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old gas station illustrates old search engine marketing techniques

A Hundred Ways to See a SERP

Internet marketing is becoming bewildering.  I just reviewed a very interesting slideshare presentation by Peter Meyers over at Moz called “Beyond 10 Blue Links: The Future of Organic Ranking.”  Unless you’re an SEO professional you might not make it through the slide show.  The presentation is lengthy, 114 slides.


Most of the slides carry little explanation, but to someone who is in the business of Internet Marketing little is needed.  They show the daunting variety of search engine results pages (SERPs) that you might encounter in a bit of browsing on Google.  As marketers, SEOs, and business people we can no longer talk about Search Engine results as if the term refers to one standard, monolithic way of accessing the information we want online.

Nor are rankings a consistent way of measuring how well you are doing in your search marketing efforts (something we at the Search Engine Academy have been preaching for years now)

Search Engine Results Pages, Then and Now

So that you don’t have to wade through all 114 slides, I’ll give you just two screen captures to illustrate.  This is a search conducted two ways.  In both captures I searched on “Massage Therapy.” Also in both my search location was set to Salt Lake City, UT.

But in the first search I used Google’s Verbatim setting to strip out most personalization and location.  So in example #1 we search more or less as we first came to know search (unless of course you just parachuted in from Neptune).  Note how national web properties such as Wikipedia, WebMD, the American Massage Therapy Association, and US Career Institute dominate both the paid and unpaid search results.

search engine results with localisation stripped out using Google Verbatim

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Now Let’s Get Down and Dirty…and Local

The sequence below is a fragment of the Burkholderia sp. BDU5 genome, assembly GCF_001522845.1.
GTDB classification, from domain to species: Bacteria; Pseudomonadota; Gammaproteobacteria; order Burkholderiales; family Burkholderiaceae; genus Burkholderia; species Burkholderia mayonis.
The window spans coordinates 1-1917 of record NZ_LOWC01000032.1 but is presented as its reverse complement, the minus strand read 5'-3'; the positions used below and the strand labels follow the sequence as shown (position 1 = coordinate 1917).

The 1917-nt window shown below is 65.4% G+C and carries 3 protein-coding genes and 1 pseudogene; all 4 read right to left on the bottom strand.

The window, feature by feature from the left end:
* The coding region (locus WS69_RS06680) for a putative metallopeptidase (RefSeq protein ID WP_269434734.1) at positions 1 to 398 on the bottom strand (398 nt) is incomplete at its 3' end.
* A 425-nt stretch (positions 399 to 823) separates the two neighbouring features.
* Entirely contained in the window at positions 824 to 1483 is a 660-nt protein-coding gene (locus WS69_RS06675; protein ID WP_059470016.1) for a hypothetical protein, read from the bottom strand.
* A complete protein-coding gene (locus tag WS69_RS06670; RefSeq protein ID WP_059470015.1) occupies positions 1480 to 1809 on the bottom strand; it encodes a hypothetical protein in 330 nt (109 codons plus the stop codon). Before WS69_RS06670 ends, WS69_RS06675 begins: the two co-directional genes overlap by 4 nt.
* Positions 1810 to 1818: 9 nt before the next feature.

In the second search results screen capture I had conducted a search on the same term, with the same search location, but using the default search settings, namely Verbatim was disabled.  Here’s what we are increasingly seeing in our own personal search time:

search engine results page showing heavy influence of localisation

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Note the numbered highlights.

  1. A regional map occupies a large part of precious “above the fold” screen real estate.
  2. In sponsored (paid) search local players such as Utah College of Massage Therapy have started to displace national training schools.
  3. In the traditional, organic search results, we see small, local or regional web properties such as utahvalleymassagetherapy.com vying for the top of the page, in this case kicking out Internet heavyweight Wikipedia.  Even WebMD seems to be MIA, at least above the fold, part of which is a result of…
  4. The Google 7-Pack (which by the way is increasingly being replaced by blended results where the 7-pack is starting to split up and loose it’s distinctiveness), which is a purely local set of results using a different algorithm, shoves all other contenders down into the bottom-of-the-page ghetto.

What does this mean for those of us just trying to conduct business?  Well, as we stress in our SEO Workshops, a reliance on watching rankings is becoming increasingly irrelevant.  Instead we need to focus our efforts on creating the most attractive web presence from a holistic standpoint.

A Metaphor for the Blowing Winds of Search Marketing Change

Let’s think of it in terms of a metaphor.  Let’s say that you operate a gas station.  In the past you placed a billboard at the outskirts of town saying “Fill ‘er Up.”   No one else was using billboards, so travelers flocked to your station.  You didn’t have to greet the clients, clean the windows, or have your employees wash their hands.  But then things changed.  Suddenly a hundred different competitors put up billboards as well.  Not only that, but the Interstate replaced the little highway.  To adapt you have to do a variety of things, starting with cleaning up your gas station, making it look inviting, and asking your employees to wash their hands, act friendly, and wear clean clothes.
Then you have to create a billboard that doesn’t just say “Fill ‘er Up,” but which offers drivers a compelling reason why they should visit you.

open sign illustrating benefits of SEOAnd finally, you may need to change the location of your billboard, and maybe even invest a bit more in a variety of billboards in different locations with different messages for different types of consumers.  Each of these aspects could correspond to something we do in Internet Marketing (one of the reasons it’s harder and harder to call it “SEO”).  It’s one of the reasons that our SEO workshop focus on such conceptsas search engine friendliness, conversion optimization, visitor engagement, compelling content, market (i.e. keyword) research, and messaging.

The face of search engine results is indeed changing.  If you are unable to change with it, you’ll be that long-abandoned gas station by the edge of the old highway.  On the other hand, if you embrace the new face of search there are tremendous opportunities for building a stronger and more durable Internet presence that will produce profits for your company for years to come.